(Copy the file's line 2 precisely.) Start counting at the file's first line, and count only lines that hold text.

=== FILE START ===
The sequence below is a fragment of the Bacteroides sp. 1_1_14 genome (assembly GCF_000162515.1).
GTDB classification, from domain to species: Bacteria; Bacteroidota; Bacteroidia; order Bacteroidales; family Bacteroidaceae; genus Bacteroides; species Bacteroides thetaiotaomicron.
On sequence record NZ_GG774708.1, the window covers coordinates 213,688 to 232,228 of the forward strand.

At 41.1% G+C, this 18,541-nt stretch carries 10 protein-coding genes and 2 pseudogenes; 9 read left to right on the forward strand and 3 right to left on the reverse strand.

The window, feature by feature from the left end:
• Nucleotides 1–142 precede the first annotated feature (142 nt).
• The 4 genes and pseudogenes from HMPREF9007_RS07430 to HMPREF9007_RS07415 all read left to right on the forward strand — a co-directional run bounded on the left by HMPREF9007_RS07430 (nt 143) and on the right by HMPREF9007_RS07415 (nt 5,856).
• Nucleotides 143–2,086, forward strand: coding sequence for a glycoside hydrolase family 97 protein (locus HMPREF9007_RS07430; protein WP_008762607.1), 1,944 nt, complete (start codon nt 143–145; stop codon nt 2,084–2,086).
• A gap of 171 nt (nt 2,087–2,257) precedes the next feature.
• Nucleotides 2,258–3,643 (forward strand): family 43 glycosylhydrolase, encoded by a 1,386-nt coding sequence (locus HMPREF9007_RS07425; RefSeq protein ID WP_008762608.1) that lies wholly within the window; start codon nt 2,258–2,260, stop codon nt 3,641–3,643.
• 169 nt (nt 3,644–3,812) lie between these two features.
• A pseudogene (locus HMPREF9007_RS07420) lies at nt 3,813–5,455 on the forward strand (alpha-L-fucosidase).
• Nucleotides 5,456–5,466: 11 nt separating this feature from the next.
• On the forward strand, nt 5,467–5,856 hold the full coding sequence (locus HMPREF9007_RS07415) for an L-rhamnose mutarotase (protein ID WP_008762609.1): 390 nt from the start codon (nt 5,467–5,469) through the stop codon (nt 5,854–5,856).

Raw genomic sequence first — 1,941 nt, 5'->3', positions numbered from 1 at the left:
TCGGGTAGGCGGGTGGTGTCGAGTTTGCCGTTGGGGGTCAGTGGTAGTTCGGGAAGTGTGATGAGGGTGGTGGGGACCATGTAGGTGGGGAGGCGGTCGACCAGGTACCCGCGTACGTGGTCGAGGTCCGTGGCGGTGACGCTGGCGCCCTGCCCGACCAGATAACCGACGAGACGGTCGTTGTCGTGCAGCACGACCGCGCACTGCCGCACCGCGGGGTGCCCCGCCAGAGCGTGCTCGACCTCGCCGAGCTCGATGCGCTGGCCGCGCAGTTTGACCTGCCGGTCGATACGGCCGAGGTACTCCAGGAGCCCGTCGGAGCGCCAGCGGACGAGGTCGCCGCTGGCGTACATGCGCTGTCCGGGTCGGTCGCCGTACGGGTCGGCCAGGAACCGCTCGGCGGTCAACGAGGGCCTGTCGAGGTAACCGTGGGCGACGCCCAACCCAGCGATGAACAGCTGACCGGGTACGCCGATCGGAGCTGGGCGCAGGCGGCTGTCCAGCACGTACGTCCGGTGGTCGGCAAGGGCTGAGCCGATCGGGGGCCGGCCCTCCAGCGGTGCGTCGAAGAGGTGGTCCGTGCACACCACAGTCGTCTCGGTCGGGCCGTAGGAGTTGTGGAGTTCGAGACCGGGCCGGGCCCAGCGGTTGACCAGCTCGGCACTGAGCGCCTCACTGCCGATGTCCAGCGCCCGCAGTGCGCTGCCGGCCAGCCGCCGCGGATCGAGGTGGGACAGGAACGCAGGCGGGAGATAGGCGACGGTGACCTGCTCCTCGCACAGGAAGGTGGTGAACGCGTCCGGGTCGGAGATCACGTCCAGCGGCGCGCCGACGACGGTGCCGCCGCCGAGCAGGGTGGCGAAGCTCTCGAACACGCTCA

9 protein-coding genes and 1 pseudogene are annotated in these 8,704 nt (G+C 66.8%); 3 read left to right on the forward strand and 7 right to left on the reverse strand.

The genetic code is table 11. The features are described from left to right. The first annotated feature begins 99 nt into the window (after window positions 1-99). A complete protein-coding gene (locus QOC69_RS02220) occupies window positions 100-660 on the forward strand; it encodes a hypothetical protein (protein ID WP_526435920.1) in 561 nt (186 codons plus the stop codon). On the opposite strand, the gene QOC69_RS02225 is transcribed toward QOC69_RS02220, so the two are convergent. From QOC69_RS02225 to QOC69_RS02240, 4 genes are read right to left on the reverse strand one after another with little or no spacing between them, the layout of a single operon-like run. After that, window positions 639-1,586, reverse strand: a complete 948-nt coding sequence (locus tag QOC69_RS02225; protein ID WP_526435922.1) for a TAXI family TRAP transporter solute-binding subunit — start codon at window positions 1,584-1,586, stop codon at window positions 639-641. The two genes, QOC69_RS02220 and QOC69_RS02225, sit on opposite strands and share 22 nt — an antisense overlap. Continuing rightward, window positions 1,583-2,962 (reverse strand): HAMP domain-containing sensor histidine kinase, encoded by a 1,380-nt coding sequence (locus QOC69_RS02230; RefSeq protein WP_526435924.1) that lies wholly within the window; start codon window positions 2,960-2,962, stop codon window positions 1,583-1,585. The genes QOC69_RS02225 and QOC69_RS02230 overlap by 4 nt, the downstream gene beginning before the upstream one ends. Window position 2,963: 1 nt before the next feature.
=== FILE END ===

GTDB classification, from domain to species: Bacteria; Bacteroidota; Bacteroidia; order Bacteroidales; family Bacteroidaceae; genus Bacteroides; species Bacteroides thetaiotaomicron.